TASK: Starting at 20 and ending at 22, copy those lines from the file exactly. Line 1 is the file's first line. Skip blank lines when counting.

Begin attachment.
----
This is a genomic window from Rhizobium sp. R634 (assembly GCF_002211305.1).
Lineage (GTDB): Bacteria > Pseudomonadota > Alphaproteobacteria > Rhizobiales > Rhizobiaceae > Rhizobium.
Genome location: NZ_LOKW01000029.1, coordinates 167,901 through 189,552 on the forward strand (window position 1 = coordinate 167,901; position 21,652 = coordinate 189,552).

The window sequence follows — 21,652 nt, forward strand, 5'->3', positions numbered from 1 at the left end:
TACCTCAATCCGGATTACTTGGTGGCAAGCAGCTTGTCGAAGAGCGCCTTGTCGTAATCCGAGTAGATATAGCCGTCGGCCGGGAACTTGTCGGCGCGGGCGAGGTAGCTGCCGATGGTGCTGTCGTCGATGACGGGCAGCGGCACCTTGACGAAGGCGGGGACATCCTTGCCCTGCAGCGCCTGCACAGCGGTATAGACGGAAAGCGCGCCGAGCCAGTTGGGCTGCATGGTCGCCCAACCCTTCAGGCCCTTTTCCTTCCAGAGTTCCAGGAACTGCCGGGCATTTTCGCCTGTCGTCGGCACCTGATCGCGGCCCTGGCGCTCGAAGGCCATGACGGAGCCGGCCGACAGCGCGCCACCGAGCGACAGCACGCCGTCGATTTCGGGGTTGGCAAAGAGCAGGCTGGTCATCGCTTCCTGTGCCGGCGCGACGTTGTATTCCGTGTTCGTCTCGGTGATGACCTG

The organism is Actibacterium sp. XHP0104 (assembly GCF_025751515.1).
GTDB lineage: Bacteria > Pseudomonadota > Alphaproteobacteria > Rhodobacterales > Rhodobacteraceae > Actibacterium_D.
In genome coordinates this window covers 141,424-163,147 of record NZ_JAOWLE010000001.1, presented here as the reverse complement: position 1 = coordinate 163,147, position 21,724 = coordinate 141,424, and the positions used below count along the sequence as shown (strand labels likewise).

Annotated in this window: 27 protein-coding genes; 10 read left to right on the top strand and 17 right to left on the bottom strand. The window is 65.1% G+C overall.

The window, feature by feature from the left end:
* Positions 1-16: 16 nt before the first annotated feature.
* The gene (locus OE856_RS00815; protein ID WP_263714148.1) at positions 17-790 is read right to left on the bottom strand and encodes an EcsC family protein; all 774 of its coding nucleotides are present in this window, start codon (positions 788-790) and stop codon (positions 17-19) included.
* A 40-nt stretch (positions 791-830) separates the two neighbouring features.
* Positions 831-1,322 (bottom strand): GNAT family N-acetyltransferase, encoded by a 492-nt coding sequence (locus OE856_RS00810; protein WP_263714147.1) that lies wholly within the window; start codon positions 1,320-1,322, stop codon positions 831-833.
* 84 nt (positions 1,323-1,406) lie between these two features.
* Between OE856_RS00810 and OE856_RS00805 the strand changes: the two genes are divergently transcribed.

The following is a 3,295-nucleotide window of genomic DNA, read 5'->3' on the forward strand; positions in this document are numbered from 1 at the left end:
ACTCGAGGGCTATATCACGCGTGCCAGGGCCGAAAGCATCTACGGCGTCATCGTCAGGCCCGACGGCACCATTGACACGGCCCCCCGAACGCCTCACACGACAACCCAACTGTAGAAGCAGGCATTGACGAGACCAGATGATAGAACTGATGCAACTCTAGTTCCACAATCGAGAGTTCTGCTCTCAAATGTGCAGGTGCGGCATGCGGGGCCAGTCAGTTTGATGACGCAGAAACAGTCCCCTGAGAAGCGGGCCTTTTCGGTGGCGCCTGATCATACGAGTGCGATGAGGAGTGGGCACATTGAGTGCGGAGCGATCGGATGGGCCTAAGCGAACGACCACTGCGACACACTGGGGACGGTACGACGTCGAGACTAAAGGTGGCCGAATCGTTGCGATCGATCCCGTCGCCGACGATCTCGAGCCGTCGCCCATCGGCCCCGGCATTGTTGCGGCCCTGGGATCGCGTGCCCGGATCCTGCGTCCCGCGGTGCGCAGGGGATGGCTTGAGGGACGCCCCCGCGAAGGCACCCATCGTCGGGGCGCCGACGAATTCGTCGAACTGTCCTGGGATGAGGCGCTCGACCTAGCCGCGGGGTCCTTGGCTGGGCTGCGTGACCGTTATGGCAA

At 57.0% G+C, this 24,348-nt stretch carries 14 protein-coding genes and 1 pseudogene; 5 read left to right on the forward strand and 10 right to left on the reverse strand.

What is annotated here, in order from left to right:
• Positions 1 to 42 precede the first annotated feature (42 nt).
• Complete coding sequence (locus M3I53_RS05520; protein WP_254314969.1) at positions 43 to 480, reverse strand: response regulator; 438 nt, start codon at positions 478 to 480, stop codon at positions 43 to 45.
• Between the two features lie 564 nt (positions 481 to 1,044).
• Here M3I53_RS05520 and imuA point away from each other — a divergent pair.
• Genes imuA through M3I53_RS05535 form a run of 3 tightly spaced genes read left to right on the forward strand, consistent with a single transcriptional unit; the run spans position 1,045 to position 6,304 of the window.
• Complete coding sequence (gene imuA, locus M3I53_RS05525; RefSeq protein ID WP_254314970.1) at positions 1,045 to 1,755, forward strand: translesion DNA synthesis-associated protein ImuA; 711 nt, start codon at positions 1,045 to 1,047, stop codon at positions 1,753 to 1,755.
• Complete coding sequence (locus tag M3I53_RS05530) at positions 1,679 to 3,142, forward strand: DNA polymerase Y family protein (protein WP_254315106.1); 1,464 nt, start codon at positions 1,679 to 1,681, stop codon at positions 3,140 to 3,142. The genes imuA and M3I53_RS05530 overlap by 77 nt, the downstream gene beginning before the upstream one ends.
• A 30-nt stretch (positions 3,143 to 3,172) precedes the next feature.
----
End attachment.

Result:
What is annotated here, in order from left to right:
• Positions 1 to 42 precede the first annotated feature (42 nt).
• Complete coding sequence (locus M3I53_RS05520; protein WP_254314969.1) at positions 43 to 480, reverse strand: response regulator; 438 nt, start codon at positions 478 to 480, stop codon at positions 43 to 45.